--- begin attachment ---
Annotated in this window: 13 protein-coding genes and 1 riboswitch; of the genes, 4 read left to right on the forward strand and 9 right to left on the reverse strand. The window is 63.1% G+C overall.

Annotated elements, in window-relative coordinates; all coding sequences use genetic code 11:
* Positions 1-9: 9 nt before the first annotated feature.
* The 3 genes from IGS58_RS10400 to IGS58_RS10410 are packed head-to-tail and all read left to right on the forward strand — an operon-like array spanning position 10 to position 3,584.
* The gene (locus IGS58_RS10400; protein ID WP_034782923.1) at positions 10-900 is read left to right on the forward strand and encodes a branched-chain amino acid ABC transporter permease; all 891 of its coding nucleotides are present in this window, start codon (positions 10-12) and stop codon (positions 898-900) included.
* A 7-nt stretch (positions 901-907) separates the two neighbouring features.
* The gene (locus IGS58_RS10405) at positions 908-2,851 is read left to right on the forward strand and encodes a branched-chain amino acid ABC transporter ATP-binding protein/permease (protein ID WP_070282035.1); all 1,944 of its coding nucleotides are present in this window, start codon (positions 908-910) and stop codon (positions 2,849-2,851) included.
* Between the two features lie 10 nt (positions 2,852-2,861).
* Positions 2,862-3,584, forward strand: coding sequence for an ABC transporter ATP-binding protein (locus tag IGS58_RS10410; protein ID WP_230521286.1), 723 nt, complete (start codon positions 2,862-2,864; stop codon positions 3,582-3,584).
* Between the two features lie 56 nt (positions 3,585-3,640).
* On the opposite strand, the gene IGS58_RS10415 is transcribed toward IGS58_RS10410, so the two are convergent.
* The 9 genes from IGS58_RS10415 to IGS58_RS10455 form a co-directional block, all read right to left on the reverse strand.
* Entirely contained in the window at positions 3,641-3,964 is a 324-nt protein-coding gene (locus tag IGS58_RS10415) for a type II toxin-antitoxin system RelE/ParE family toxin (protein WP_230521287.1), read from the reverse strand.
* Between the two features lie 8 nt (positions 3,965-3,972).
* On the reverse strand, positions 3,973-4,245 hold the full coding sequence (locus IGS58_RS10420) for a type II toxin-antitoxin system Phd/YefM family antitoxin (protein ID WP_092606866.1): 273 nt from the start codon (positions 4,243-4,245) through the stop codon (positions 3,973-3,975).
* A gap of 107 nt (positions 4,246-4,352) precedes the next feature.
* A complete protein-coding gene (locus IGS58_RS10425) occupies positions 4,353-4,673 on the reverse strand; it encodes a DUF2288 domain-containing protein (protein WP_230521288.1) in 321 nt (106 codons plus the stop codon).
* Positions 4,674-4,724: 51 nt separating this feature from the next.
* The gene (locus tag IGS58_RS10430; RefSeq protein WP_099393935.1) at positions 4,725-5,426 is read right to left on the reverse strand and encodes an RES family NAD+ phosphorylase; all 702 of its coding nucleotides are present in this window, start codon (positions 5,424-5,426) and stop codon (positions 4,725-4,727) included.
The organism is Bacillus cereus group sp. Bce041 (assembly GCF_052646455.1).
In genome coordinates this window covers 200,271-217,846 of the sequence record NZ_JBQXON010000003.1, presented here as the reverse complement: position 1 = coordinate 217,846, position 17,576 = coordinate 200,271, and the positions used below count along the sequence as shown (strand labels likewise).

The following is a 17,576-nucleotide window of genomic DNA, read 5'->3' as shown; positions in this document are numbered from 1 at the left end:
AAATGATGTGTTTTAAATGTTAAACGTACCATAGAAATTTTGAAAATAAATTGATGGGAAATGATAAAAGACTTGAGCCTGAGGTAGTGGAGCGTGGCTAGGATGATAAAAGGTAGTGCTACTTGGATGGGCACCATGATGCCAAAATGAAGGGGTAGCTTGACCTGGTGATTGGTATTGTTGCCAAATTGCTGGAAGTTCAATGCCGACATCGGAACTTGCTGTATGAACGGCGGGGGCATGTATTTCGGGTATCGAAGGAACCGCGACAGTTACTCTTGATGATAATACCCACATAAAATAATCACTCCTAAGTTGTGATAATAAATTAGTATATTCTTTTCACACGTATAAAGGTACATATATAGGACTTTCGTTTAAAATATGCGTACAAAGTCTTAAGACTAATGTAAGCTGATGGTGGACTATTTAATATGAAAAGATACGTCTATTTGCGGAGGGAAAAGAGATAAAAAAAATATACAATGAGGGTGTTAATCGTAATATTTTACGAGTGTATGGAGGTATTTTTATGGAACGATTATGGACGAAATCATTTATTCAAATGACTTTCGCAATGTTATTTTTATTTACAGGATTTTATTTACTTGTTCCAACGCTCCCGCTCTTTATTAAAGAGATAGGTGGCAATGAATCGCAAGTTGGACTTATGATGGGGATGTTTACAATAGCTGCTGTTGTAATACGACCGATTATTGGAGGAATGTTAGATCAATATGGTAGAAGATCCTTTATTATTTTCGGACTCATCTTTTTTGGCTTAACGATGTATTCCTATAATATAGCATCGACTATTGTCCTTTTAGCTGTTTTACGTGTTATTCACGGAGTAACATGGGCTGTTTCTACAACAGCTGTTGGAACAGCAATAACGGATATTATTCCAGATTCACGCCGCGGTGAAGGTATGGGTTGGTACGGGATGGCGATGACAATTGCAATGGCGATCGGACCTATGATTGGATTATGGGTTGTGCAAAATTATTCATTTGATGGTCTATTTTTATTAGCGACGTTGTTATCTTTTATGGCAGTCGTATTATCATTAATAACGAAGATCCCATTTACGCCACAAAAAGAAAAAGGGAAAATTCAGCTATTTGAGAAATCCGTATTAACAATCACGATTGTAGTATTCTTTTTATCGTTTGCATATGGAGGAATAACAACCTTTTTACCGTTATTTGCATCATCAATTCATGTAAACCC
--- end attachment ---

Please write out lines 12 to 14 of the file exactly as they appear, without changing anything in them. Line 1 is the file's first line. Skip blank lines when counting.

* The 9 genes from IGS58_RS10415 to IGS58_RS10455 form a co-directional block, all read right to left on the reverse strand.
* Entirely contained in the window at positions 3,641-3,964 is a 324-nt protein-coding gene (locus tag IGS58_RS10415) for a type II toxin-antitoxin system RelE/ParE family toxin (protein WP_230521287.1), read from the reverse strand.
* Between the two features lie 8 nt (positions 3,965-3,972).